The Erasmus programme itself represents the evolution and development that its participants have experienced, in that it expanded to become Erasmus + in 2014. Today Erasmus + covers a wider range of opportunities and benefits more people than ever before. The current seven year programme that stretches from 2014 to 2020 has seen an increase in its budget of 40% – a budget of €14.7 billion – in comparison to previous programmes. This reflects the institutional trust the Erasmus programme enjoys and its support in targeting 4 million people.
CESI hosted a seminar last year in 2016, co-funded under the Erasmus+ programme on the topic of “Youth and the unions: an example of participation in democratic life”. The meeting held in Brussels, which brought together 35 young trade unionists from 7 Member States, concluded in the European Parliament with a presentation of recommendations for an enhanced participation of young people in civic processes and trade unionism, hosted by MEP Monika Vana (Greens/EFA). You can find the recommendations here.
The European Economic and Social Committee (EESC) held an open discussion with the German Representation of the European Commission on the 8th of February 2017 in Bonn, where representatives from civil society gathered to evaluate the ERASMUS program.
CESI Youth Representative Matthäus Fandrejewski praises the contribution of Erasmus to the European Integration and shares his personal experience doing a traineeship in Dublin 2009: “The experience to work abroad, encounter different cultures and see how they work was great! I think that the public service should give more employees, especially its young professionals, opportunities to work abroad. I was one of the first in our region who went abroad to do a traineeship. It gives us an opportunity to observe and learn from the similarities and differences between our administrations.”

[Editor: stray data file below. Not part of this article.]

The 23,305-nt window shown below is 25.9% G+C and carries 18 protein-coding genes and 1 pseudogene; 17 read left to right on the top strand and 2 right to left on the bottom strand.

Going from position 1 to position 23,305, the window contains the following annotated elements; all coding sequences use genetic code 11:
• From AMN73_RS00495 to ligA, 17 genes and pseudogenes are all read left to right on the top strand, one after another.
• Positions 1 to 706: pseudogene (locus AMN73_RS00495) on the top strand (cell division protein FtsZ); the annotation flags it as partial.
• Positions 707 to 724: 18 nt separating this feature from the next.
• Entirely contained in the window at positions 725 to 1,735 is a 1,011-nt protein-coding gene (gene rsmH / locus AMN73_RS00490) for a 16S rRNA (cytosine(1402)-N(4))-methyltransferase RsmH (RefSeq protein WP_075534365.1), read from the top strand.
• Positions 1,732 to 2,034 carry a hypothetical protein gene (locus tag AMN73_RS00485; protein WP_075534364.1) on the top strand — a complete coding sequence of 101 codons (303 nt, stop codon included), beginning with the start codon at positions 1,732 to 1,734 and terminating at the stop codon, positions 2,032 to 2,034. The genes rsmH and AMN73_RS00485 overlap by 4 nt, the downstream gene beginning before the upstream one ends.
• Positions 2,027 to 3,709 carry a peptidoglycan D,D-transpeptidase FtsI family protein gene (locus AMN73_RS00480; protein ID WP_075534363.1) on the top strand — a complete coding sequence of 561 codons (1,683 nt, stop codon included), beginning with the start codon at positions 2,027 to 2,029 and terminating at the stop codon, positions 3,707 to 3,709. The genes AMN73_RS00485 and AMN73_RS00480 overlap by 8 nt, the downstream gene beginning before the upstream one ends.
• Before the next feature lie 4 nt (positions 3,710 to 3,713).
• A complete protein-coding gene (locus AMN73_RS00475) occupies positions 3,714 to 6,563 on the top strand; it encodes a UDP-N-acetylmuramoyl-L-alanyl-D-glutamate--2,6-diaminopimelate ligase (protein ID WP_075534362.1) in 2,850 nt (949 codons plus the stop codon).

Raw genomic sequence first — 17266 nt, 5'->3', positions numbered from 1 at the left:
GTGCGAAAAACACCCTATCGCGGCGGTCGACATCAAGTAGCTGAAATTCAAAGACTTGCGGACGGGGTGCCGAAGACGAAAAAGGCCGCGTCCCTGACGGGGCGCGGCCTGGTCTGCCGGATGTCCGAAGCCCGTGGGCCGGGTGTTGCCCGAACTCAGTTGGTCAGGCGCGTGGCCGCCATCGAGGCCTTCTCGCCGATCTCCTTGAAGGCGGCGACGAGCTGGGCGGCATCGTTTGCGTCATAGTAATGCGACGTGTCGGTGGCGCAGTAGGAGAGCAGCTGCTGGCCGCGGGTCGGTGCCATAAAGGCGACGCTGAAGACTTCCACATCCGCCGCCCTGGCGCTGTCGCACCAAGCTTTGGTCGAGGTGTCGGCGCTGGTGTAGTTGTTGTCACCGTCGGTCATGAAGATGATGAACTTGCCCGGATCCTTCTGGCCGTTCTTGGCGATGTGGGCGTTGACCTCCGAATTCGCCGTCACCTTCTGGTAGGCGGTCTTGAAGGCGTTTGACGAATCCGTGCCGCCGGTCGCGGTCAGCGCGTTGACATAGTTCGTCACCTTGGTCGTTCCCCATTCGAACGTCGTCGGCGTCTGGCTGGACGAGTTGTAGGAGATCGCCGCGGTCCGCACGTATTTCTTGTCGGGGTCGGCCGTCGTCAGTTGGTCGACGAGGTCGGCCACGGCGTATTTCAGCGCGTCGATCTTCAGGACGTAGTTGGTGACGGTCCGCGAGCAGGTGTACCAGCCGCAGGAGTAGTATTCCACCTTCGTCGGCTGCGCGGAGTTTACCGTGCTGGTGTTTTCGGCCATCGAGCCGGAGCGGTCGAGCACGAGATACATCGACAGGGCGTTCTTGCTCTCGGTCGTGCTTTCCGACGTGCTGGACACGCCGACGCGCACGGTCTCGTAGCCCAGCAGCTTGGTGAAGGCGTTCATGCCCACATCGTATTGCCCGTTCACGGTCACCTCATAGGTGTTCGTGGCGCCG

Mr Fandrejewski also gave a further reflection on the Erasmus programme as a whole by stating that he thinks “The Erasmus programme has not only encouraged and assisted student mobility but has enriched peoples’ lives by bringing together young people from all backgrounds, cultures and classes. All Europeans should be offered the opportunity to discover the greatness and diversity of our European continent. The Erasmus programme helps us to explore new horizons”
Coinciding with the 30th anniversary of Erasmus is the 60th anniversary of the Treaty of Rome, promoting a closer European relationship. The symbolism of these two events could not come at a more timely moment, as the European Union is facing issues ranging from terrorism, high rates of youth unemployment, rise in populism and questions challenging its very existence.
As for the CESI Secretariat and member organisations, they all host individuals that have benefited from Erasmus throughout its 30 years of existence. Events will be taking place all throughout the year and all throughout the European Union, giving people the opportunity to debate how the future of the programme should look like. But let’s make 2017 the year to highlight and celebrate the positive impacts Erasmus has had!
Photo: 30th anniversary of the Erasmus Programme inside the European Parliament
© European Union 2017/EC Audiovisual Services/EP